I'll come straight to the point, gentlemen. There's no way possible we can do away with coal-fired generation, based upon the realities after 9/11 and a host of other dilemmas too numerous to mention. You have a disk in front of you that will give you a complete understanding of what's going on in the nuclear industry as far as the deficiencies are concerned. These are government documents. I can assure you, once you review them, the implications are staggering. It gives you the reasons that the cost factors, the cost overruns and so on are so high. It gets down to generic design deficiencies called fuel string relocation. It also explains what happened as far as the tritium leaks and a host of other dilemmas.


The problems are very severe. Coal-fired generation must be maintained in an environmentally friendly, cost-effective scenario.

We have worked for two and a half years, looking at every single alternative. We have designed the rain tunnel, which you can see there, as far as the presentation. OPG was pursuing it, but the venture capital part of OPG no longer exists. They want -- Blair Seckington, and I have met with Jake Epp -- a bench test.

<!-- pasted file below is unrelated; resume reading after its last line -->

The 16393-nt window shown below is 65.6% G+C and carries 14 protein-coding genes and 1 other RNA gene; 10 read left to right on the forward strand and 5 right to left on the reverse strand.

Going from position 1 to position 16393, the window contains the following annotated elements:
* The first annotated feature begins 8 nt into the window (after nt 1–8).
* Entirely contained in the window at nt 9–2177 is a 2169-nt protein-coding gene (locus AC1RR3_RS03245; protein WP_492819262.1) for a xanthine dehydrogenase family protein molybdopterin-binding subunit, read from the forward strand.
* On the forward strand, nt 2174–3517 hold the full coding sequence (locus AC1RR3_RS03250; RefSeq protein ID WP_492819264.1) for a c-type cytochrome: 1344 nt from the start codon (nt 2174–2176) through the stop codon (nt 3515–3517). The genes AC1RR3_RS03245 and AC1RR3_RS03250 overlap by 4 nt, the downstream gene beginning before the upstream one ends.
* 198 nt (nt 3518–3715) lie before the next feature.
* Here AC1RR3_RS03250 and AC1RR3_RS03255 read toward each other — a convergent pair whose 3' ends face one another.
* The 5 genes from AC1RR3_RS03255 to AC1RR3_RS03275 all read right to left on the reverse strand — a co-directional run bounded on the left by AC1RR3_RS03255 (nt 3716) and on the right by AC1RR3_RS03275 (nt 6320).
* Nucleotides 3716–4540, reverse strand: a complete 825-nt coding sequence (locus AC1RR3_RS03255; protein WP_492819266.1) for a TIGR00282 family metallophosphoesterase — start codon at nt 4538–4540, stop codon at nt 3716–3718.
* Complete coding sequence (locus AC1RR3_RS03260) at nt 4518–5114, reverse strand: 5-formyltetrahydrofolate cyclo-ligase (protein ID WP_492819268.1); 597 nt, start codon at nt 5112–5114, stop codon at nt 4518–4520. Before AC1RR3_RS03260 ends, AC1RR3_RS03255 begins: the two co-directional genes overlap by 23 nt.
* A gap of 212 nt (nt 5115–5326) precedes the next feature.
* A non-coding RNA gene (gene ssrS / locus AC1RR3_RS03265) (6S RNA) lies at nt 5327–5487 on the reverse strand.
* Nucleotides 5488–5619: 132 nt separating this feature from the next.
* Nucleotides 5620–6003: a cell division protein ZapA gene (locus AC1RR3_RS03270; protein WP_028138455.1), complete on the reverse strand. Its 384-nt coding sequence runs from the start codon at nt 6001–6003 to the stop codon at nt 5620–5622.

The bottom line simply is that there is an answer. It's very basic. We're mimicking Mother Nature, more or less, but there's a lot more to it than that.

The rain tunnel is absolutely the most viable alternative at the present moment. We will not support coal-fired generation in the state it's now in. But it can be cleaned up, it can be made environmentally friendly and the cost savings are staggering. Most of all, it is the most secure energy source we have.

We can provide you with a huge amount of information on why it must be maintained at all costs. The cost-effective scenario as based upon our presentation is very real. The amount of time and effort that has gone into developing this is staggering. We've looked at everything, and I mean everything. It got down to the rain tunnel. Some of the best minds in the business have worked on this.